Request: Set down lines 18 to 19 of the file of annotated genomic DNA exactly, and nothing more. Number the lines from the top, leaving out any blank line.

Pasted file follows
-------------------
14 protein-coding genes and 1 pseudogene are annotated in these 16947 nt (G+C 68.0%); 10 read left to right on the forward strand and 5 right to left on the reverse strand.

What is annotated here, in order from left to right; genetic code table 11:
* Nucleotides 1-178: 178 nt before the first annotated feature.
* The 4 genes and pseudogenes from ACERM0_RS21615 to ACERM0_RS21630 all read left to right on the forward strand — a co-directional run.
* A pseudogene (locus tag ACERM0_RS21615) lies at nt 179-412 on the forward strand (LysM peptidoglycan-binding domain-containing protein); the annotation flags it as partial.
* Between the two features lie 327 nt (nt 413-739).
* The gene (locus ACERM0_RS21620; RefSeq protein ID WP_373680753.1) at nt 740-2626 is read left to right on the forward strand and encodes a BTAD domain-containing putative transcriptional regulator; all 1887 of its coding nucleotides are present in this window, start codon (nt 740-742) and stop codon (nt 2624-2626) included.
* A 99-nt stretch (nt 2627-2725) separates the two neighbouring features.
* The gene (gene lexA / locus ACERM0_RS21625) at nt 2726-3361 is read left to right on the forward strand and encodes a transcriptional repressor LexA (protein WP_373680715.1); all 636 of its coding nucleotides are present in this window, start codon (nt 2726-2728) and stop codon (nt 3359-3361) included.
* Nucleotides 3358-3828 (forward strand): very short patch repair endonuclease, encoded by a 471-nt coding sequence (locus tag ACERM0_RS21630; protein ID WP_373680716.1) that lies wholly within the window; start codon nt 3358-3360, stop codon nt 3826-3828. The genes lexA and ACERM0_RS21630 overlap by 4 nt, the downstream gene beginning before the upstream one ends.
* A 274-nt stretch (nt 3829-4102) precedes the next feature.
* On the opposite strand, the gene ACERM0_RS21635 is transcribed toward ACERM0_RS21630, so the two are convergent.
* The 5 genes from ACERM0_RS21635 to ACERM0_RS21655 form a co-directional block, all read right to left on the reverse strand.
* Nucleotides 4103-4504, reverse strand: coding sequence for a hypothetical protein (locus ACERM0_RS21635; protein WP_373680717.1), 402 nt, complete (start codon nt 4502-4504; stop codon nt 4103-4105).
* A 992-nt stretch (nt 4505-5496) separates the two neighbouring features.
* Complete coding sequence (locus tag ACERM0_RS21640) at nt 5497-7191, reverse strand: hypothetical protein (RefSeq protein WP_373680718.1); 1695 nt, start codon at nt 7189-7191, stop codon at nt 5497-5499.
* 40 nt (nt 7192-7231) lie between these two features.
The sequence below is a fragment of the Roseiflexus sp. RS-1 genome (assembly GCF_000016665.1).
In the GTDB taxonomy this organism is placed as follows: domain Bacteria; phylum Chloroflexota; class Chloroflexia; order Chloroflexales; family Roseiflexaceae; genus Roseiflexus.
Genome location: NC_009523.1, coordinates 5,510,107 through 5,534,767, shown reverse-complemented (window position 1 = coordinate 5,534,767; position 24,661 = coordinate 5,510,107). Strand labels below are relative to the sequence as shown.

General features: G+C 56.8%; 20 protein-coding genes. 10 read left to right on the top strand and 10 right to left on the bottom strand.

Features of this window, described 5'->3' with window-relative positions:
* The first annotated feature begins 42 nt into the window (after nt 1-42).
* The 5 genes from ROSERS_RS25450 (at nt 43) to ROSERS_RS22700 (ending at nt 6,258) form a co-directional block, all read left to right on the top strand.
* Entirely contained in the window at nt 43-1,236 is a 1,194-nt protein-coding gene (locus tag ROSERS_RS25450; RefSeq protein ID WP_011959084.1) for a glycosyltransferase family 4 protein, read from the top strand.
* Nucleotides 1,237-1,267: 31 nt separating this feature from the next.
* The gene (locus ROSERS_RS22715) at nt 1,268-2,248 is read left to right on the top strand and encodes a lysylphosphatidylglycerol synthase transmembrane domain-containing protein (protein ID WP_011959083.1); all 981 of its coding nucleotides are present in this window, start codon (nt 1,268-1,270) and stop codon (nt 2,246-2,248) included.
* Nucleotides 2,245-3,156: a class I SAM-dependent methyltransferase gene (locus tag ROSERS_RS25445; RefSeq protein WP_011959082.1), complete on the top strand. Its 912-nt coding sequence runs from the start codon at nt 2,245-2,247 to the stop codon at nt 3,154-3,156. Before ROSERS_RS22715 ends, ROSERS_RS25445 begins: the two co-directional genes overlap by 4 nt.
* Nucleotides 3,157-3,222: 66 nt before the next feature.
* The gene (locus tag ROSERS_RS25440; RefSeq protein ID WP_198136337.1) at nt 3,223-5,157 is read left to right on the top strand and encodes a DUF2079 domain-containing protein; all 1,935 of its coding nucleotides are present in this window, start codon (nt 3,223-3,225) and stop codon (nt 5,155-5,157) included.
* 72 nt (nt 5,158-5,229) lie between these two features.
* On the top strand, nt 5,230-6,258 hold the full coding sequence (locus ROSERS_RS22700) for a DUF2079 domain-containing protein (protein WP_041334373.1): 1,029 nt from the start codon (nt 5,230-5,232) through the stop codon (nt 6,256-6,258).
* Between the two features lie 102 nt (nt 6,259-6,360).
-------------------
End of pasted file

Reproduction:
The sequence below is a fragment of the Roseiflexus sp. RS-1 genome (assembly GCF_000016665.1).
In the GTDB taxonomy this organism is placed as follows: domain Bacteria; phylum Chloroflexota; class Chloroflexia; order Chloroflexales; family Roseiflexaceae; genus Roseiflexus.